Music review by 22/10/2013
First album by poet turned musician Tom George
Liverpool arts scene stalwart Tom George segues from performance poetry
into music on self released debut LP Postcards.
Piloted by clean-tone electric guitars and with George’s voice
clear in the mix throughout, the songwriter is almost entirely self-sufficient
musically, handling bass and drums and production duties with additional
keys and guitar work supplied by engineer Jeff Jepson.
The title, by accident or design, evokes the jangling early eighties
Glasgow-based indie label of the same name, home to Orange Juice and Aztec
The references to 1980s indie are in abundance with opening cut ‘Drifter’,
which inhabits the same sonic territory as The Stone Roses circa 1987
and the sound minted on the ‘Sally Cinnamon’ single.
‘Hey Tree’ is reminiscent of Mike Scott’s more downbeat
moments away from The Big Music with The Waterboys, while the acoustic
guitar and claves led ‘Your Wild Imagination’ possesses the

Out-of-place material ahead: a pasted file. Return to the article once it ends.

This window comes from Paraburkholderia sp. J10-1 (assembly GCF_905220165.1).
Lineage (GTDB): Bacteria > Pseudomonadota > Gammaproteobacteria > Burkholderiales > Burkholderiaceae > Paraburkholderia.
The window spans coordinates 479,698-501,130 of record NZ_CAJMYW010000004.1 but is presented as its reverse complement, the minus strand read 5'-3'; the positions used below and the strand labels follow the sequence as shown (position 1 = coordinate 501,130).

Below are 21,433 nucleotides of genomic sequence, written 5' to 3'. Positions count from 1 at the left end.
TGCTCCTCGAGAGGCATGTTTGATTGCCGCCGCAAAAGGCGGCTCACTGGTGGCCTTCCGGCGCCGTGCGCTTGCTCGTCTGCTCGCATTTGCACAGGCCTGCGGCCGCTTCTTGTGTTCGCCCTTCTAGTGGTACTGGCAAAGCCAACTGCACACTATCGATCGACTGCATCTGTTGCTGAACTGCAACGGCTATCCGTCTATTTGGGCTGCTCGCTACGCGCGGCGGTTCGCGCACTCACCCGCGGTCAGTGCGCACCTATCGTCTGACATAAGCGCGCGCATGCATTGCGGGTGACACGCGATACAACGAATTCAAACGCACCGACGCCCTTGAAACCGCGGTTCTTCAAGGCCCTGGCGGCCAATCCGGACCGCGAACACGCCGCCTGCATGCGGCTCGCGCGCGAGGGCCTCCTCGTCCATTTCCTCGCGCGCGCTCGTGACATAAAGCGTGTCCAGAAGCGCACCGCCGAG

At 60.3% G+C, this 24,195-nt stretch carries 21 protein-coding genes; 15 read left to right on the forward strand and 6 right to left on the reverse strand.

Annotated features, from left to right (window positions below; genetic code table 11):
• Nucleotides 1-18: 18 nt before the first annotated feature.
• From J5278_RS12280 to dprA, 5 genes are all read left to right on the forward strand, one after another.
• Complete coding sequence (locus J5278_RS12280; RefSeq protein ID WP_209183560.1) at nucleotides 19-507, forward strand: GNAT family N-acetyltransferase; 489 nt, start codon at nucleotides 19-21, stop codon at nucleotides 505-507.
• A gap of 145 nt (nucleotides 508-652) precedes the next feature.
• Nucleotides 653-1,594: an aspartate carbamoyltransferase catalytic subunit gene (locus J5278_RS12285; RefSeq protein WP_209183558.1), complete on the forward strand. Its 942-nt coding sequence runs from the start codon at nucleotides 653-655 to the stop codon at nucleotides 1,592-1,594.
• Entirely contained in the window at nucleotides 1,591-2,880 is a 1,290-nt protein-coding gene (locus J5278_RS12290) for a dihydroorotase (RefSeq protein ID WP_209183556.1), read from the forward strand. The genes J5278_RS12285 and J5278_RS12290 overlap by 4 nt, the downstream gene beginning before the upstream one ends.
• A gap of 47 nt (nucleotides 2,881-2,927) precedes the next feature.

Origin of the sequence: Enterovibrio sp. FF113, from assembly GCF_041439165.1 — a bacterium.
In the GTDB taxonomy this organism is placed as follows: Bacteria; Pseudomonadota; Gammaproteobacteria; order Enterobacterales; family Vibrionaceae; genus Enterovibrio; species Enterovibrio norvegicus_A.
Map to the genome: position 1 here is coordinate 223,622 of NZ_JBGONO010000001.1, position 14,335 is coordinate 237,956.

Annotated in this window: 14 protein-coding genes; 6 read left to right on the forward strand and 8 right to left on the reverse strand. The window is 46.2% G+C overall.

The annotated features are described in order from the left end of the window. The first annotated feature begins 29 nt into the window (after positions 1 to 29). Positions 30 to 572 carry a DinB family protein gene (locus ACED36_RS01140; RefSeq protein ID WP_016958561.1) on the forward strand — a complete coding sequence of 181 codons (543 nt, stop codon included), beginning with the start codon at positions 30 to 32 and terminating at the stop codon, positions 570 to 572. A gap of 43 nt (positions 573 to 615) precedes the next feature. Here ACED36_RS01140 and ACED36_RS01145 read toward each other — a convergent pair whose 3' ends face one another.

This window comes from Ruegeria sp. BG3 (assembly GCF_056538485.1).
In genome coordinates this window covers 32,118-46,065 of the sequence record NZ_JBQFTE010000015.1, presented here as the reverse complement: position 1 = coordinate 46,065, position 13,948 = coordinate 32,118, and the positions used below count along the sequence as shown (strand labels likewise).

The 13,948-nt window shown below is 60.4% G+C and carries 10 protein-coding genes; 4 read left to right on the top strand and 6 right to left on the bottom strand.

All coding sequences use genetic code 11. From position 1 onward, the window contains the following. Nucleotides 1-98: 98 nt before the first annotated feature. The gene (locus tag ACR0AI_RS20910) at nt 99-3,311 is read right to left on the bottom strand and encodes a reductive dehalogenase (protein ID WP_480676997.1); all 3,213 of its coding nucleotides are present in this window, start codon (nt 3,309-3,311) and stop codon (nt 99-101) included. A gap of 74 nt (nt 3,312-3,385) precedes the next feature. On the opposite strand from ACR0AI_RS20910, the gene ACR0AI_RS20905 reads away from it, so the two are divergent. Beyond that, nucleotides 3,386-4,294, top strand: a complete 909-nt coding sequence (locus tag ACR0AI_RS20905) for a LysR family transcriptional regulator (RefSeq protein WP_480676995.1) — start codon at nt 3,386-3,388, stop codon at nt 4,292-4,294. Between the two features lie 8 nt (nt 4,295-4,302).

same home-recorded vibe of early solo Paul McCartney.
One specific criticism of the LP is the length of some tracks, as several
cuts cross the five minute barrier when they could have been compressed
into shorter forms, with some fine-tuning of the song structures called
‘Postcard’, a reimaged version of second track ‘Postcard
From Your Heart’, sung by Norwegian singer Ragz, glides past on
her high in the mix vocal, spare acoustic guitar strums, and what sounds
like sampled mandolins. The end result coming close to sounding like indie
doyens The Sundays.
The reflective ‘How Will They Know’ closes proceedings, a
languid piece underscored by African percussion, that stretches over several
verses before ebbing away on its acoustic and slide guitar motif.